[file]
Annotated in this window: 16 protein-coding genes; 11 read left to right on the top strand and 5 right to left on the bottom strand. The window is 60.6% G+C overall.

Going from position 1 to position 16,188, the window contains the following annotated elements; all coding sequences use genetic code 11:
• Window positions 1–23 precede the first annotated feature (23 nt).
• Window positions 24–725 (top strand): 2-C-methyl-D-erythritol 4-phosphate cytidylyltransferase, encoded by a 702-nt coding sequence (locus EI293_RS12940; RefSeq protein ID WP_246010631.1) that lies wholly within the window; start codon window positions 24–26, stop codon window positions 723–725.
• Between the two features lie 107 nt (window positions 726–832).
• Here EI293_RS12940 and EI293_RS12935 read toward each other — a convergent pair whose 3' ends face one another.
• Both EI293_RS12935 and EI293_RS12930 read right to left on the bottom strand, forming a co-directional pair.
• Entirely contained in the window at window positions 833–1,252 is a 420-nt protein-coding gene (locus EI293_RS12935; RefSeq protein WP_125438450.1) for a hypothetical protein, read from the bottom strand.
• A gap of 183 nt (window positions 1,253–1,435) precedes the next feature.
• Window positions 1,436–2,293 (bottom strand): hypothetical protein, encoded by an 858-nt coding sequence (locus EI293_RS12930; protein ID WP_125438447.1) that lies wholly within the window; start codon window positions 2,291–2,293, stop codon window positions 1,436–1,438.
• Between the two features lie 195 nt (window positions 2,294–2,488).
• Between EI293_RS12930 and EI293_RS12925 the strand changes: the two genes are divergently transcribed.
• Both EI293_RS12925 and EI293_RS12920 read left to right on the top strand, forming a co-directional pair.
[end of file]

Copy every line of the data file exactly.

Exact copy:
Annotated in this window: 16 protein-coding genes; 11 read left to right on the top strand and 5 right to left on the bottom strand. The window is 60.6% G+C overall.

Going from position 1 to position 16,188, the window contains the following annotated elements; all coding sequences use genetic code 11:
• Window positions 1–23 precede the first annotated feature (23 nt).
• Window positions 24–725 (top strand): 2-C-methyl-D-erythritol 4-phosphate cytidylyltransferase, encoded by a 702-nt coding sequence (locus EI293_RS12940; RefSeq protein ID WP_246010631.1) that lies wholly within the window; start codon window positions 24–26, stop codon window positions 723–725.
• Between the two features lie 107 nt (window positions 726–832).
• Here EI293_RS12940 and EI293_RS12935 read toward each other — a convergent pair whose 3' ends face one another.
• Both EI293_RS12935 and EI293_RS12930 read right to left on the bottom strand, forming a co-directional pair.
• Entirely contained in the window at window positions 833–1,252 is a 420-nt protein-coding gene (locus EI293_RS12935; RefSeq protein WP_125438450.1) for a hypothetical protein, read from the bottom strand.
• A gap of 183 nt (window positions 1,253–1,435) precedes the next feature.
• Window positions 1,436–2,293 (bottom strand): hypothetical protein, encoded by an 858-nt coding sequence (locus EI293_RS12930; protein ID WP_125438447.1) that lies wholly within the window; start codon window positions 2,291–2,293, stop codon window positions 1,436–1,438.
• Between the two features lie 195 nt (window positions 2,294–2,488).
• Between EI293_RS12930 and EI293_RS12925 the strand changes: the two genes are divergently transcribed.
• Both EI293_RS12925 and EI293_RS12920 read left to right on the top strand, forming a co-directional pair.